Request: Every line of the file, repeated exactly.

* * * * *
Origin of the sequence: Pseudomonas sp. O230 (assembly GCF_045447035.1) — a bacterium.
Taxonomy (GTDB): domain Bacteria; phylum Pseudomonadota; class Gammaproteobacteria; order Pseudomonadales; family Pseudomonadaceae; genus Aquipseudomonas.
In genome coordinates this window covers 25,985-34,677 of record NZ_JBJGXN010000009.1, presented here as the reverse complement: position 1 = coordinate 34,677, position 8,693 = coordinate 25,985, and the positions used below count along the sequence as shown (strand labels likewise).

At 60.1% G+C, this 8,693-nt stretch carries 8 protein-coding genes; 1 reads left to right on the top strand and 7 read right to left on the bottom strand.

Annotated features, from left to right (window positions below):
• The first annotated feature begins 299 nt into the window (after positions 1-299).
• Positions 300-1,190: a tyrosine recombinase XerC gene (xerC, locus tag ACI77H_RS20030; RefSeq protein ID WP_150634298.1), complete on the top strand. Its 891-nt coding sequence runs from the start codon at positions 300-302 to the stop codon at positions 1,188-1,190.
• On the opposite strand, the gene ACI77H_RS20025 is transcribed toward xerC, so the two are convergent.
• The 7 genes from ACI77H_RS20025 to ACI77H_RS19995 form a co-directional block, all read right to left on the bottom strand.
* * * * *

Origin of the sequence: Pseudomonas sp. O230 (assembly GCF_045447035.1) — a bacterium.
Taxonomy (GTDB): domain Bacteria; phylum Pseudomonadota; class Gammaproteobacteria; order Pseudomonadales; family Pseudomonadaceae; genus Aquipseudomonas.
In genome coordinates this window covers 25,985-34,677 of record NZ_JBJGXN010000009.1, presented here as the reverse complement: position 1 = coordinate 34,677, position 8,693 = coordinate 25,985, and the positions used below count along the sequence as shown (strand labels likewise).

At 60.1% G+C, this 8,693-nt stretch carries 8 protein-coding genes; 1 reads left to right on the top strand and 7 read right to left on the bottom strand.

Annotated features, from left to right (window positions below):
• The first annotated feature begins 299 nt into the window (after positions 1-299).
• Positions 300-1,190: a tyrosine recombinase XerC gene (xerC, locus tag ACI77H_RS20030; RefSeq protein ID WP_150634298.1), complete on the top strand. Its 891-nt coding sequence runs from the start codon at positions 300-302 to the stop codon at positions 1,188-1,190.
• On the opposite strand, the gene ACI77H_RS20025 is transcribed toward xerC, so the two are convergent.
• The 7 genes from ACI77H_RS20025 to ACI77H_RS19995 form a co-directional block, all read right to left on the bottom strand.